Things You'll Need
Wire coat hanger
Plywood strip, in a smaller width and length of your window ledge
Heavy-duty stapler & staples
Sonic bird repellent
Rubber hawk or owl
Heavy-duty double-stick tape
Sticky bird repellent
Slinky-type child's toy
Keep sticky bird repellent and pellet guns away from children and pets.
Birds are harmless and pleasant to watch until they decide to roost on or near your window ledge, where they often leave unattractive bird droppings, which can damage paint, plastics and other metals. The birds' constant chirping can be distracting when you are trying to sleep or relax; in addition, birds carry diseases, which can be dangerous to humans, especially the elderly and young children. You can solve these problems by keeping birds off your window ledges.
Remove the bird nest if you find one on the window's ledge. You may need to do this a number of times before the birds stop building on the window sill.
Purchase a bird spike to install on the ledge. Or, make your own version by cutting coat hanger wire or a similar substance into 6-inch pieces using wire cutters. Bundle six at a time and staple multiple clusters to a board. Bend the wires so that they stand straight up.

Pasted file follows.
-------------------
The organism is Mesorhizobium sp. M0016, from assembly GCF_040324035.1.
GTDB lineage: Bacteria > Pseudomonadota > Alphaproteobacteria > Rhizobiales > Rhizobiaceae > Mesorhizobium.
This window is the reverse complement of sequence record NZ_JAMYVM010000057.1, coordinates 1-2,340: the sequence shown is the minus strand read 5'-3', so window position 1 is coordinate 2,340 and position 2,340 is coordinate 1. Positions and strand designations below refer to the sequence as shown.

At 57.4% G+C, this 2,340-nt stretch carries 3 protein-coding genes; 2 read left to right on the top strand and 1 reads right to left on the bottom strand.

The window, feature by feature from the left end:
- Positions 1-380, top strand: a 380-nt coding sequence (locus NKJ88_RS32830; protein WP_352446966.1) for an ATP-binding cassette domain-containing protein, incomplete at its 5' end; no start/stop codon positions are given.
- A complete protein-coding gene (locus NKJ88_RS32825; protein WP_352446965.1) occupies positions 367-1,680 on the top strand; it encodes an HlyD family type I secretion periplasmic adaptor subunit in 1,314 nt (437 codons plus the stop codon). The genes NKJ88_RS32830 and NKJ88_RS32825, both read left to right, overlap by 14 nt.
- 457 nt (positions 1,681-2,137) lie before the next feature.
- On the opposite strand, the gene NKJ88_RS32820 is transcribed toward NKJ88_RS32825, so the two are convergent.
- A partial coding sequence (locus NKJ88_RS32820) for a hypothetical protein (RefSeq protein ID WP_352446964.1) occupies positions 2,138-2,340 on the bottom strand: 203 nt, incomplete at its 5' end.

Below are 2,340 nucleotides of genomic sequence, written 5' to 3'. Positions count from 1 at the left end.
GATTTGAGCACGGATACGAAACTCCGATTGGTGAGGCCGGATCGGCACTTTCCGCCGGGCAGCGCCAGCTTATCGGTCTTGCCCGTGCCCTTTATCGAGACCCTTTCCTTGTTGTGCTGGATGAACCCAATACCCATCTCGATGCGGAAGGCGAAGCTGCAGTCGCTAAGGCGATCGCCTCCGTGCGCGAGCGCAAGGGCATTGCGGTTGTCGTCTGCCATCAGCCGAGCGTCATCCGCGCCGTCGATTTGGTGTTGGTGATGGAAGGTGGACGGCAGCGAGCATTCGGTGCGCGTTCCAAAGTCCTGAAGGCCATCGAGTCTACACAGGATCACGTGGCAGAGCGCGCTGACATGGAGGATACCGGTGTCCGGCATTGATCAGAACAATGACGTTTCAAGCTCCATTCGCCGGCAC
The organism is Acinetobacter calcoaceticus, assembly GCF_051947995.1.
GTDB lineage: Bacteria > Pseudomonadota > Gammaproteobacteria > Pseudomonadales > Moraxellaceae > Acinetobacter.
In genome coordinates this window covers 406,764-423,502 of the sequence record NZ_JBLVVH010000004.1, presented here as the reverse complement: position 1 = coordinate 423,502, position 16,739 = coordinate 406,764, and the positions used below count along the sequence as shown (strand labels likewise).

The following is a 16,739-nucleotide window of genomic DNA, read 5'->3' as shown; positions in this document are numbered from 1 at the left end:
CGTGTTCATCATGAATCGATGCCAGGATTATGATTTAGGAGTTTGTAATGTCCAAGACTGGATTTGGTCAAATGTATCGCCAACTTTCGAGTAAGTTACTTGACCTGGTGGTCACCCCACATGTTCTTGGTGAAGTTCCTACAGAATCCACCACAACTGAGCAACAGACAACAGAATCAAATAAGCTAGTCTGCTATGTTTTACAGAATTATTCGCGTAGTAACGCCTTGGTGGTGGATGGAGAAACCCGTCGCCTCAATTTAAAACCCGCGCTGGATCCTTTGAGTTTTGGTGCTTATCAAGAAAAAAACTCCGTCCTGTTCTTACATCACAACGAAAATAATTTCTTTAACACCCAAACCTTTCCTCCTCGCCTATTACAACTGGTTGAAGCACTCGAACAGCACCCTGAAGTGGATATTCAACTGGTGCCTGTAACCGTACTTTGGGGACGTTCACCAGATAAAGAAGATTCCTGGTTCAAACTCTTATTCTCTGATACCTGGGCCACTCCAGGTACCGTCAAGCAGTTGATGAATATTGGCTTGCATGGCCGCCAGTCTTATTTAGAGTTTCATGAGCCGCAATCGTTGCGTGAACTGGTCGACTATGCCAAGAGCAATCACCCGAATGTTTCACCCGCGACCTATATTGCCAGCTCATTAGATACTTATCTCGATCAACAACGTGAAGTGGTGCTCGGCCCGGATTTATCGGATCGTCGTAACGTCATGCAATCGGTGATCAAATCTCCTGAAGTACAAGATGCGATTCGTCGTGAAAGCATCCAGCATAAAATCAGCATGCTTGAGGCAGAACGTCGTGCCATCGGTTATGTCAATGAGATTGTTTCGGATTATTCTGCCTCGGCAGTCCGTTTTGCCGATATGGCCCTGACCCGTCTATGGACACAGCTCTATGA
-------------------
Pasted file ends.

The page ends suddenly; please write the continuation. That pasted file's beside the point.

Scare the birds with sounds. Use a pellet gun to fire into the air near the ledge. Alternatively, purchase a sonic repellent and mount it near the window, following the instructions on the package. The device broadcasts distress signals that keep birds away. Play it every 10 to 15 seconds as the birds are flying.
Frighten birds with visual scare tactics. Attach a rubber hawk or owl, purchased from a garden specialty store, and mount it to the window, using heavy-duty double-stick tape. Alternately, draw large "eye" shapes on a blown-up balloon with a felt-tip marker and attach it to the window sill.
Leave sticky bird repellent, purchased from a garden specialty store, on the ledge to discourage birds.
Apply shredded newspaper to the ledge because birds tend to avoid the strips of paper.
Attach a board at a 45-degree angle to prevent the bird from perching on the sill; the angle makes it slide off.
Place bird netting or a stretched slinky toy over the ledge to make the surface less attractive to birds.
- Urban Wildlife Society; Birds, Urban Wildlife Damage Control; Charles Lee, et al.
- Wildlife Hotline: Pigeons, Starlings or Sparrows Are Roosting On My Building….
- Bird Spikes Guide: Bird Spikes for Gutters
- CNN; Airport Uses Radar, Noise to Prevent Bird Strikes; Patrick Oppmann; Feb. 2009
- Bird X: BirdXPeller Pro